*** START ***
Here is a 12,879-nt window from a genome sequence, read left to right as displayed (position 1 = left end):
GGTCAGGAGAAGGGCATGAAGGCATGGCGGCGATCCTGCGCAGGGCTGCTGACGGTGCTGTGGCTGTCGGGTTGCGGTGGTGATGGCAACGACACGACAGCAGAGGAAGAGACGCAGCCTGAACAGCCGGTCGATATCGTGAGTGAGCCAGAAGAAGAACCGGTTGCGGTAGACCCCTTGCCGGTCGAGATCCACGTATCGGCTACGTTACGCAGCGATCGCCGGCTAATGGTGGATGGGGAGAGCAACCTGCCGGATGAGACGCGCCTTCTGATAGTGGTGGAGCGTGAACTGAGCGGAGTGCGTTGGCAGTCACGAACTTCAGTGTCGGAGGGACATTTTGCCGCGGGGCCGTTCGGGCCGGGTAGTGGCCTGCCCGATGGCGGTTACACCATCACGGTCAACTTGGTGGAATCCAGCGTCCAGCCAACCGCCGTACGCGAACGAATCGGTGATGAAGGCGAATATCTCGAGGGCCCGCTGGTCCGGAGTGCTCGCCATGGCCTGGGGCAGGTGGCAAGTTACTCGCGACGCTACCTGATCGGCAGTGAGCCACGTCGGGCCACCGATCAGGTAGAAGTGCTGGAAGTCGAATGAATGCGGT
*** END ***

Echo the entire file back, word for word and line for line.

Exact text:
Here is a 12,879-nt window from a genome sequence, read left to right as displayed (position 1 = left end):
GGTCAGGAGAAGGGCATGAAGGCATGGCGGCGATCCTGCGCAGGGCTGCTGACGGTGCTGTGGCTGTCGGGTTGCGGTGGTGATGGCAACGACACGACAGCAGAGGAAGAGACGCAGCCTGAACAGCCGGTCGATATCGTGAGTGAGCCAGAAGAAGAACCGGTTGCGGTAGACCCCTTGCCGGTCGAGATCCACGTATCGGCTACGTTACGCAGCGATCGCCGGCTAATGGTGGATGGGGAGAGCAACCTGCCGGATGAGACGCGCCTTCTGATAGTGGTGGAGCGTGAACTGAGCGGAGTGCGTTGGCAGTCACGAACTTCAGTGTCGGAGGGACATTTTGCCGCGGGGCCGTTCGGGCCGGGTAGTGGCCTGCCCGATGGCGGTTACACCATCACGGTCAACTTGGTGGAATCCAGCGTCCAGCCAACCGCCGTACGCGAACGAATCGGTGATGAAGGCGAATATCTCGAGGGCCCGCTGGTCCGGAGTGCTCGCCATGGCCTGGGGCAGGTGGCAAGTTACTCGCGACGCTACCTGATCGGCAGTGAGCCACGTCGGGCCACCGATCAGGTAGAAGTGCTGGAAGTCGAATGAATGCGGT